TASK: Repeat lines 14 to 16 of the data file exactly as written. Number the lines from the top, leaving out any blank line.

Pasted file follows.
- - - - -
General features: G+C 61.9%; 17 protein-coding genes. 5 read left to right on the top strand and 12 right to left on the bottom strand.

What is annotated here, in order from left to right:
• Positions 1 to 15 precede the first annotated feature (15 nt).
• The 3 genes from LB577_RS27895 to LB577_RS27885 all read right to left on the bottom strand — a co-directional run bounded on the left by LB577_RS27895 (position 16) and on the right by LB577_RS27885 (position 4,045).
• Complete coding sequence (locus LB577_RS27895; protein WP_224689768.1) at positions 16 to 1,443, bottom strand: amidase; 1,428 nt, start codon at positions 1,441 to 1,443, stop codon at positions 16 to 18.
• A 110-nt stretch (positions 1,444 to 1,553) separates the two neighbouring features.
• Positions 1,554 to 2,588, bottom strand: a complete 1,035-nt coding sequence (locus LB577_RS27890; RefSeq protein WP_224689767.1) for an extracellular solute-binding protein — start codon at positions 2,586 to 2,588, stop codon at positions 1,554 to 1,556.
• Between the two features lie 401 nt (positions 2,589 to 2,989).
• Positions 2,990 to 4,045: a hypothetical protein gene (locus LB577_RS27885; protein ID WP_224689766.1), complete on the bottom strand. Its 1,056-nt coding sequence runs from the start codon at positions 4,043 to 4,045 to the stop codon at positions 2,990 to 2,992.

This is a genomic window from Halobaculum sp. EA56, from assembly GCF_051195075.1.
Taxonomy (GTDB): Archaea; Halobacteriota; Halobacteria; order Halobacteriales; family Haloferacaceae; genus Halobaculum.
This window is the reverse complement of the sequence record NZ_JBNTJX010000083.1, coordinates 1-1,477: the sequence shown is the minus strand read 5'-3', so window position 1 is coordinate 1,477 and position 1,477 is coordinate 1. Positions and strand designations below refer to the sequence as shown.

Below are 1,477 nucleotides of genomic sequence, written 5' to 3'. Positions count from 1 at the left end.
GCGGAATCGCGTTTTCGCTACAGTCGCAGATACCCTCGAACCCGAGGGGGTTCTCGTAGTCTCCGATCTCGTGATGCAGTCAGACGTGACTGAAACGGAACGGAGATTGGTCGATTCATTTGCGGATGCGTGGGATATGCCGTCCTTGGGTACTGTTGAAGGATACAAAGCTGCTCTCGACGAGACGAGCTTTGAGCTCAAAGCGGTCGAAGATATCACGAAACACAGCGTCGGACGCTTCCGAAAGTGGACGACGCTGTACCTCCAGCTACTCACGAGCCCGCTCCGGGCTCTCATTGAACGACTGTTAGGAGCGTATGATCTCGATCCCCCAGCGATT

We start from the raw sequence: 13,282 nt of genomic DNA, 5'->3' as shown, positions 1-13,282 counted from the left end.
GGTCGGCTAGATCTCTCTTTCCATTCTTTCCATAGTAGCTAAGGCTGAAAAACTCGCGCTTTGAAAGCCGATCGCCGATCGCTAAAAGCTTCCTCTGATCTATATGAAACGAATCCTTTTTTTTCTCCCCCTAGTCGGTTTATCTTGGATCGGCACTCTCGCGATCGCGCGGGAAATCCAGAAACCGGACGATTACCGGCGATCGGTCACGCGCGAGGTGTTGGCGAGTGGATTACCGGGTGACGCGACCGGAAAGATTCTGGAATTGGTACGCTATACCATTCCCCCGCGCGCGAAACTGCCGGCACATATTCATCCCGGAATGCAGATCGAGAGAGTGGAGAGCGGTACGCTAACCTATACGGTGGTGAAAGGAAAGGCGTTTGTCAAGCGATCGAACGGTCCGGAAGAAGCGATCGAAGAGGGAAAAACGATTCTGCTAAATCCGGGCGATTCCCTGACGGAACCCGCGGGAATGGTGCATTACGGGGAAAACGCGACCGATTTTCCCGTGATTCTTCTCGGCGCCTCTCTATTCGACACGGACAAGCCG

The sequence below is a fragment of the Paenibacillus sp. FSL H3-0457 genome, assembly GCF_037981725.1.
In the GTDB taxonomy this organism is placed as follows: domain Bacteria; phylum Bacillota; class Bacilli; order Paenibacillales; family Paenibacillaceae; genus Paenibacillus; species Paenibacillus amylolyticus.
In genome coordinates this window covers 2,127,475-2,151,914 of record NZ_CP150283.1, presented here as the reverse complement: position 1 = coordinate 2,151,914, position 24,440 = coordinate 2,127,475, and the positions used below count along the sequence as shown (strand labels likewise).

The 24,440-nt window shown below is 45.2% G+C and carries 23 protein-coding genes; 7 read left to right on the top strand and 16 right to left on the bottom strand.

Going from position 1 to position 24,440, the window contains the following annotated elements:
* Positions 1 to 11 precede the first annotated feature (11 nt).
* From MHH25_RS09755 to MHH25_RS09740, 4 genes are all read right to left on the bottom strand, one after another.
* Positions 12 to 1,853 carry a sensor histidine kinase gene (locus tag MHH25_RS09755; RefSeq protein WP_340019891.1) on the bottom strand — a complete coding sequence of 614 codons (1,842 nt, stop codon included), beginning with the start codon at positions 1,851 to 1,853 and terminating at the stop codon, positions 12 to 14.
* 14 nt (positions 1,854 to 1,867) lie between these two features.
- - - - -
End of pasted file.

GCGGAATCGCGTTTTCGCTACAGTCGCAGATACCCTCGAACCCGAGGGGGTTCTCGTAGTCTCCGATCTCGTGATGCAGTCAGACGTGACTGAAACGGAACGGAGATTGGTCGATTCATTTGCGGATGCGTGGGATATGCCGTCCTTGGGTACTGTTGAAGGATACAAAGCTGCTCTCGACGAGACGAGCTTTGAGCTCAAAGCGGTCGAAGATATCACGAAACACAGCGTCGGACGCTTCCGAAAGTGGACGACGCTGTACCTCCAGCTACTCACGAGCCCGCTCCGGGCTCTCATTGAACGACTGTTAGGAGCGTATGATCTCGATCCCCCAGCGATT

We start from the raw sequence: 13,282 nt of genomic DNA, 5'->3' as shown, positions 1-13,282 counted from the left end.
GGTCGGCTAGATCTCTCTTTCCATTCTTTCCATAGTAGCTAAGGCTGAAAAACTCGCGCTTTGAAAGCCGATCGCCGATCGCTAAAAGCTTCCTCTGATCTATATGAAACGAATCCTTTTTTTTCTCCCCCTAGTCGGTTTATCTTGGATCGGCACTCTCGCGATCGCGCGGGAAATCCAGAAACCGGACGATTACCGGCGATCGGTCACGCGCGAGGTGTTGGCGAGTGGATTACCGGGTGACGCGACCGGAAAGATTCTGGAATTGGTACGCTATACCATTCCCCCGCGCGCGAAACTGCCGGCACATATTCATCCCGGAATGCAGATCGAGAGAGTGGAGAGCGGTACGCTAACCTATACGGTGGTGAAAGGAAAGGCGTTTGTCAAGCGATCGAACGGTCCGGAAGAAGCGATCGAAGAGGGAAAAACGATTCTGCTAAATCCGGGCGATTCCCTGACGGAACCCGCGGGAATGGTGCATTACGGGGAAAACGCGACCGATTTTCCCGTGATTCTTCTCGGCGCCTCTCTATTCGACACGGACAAGCCG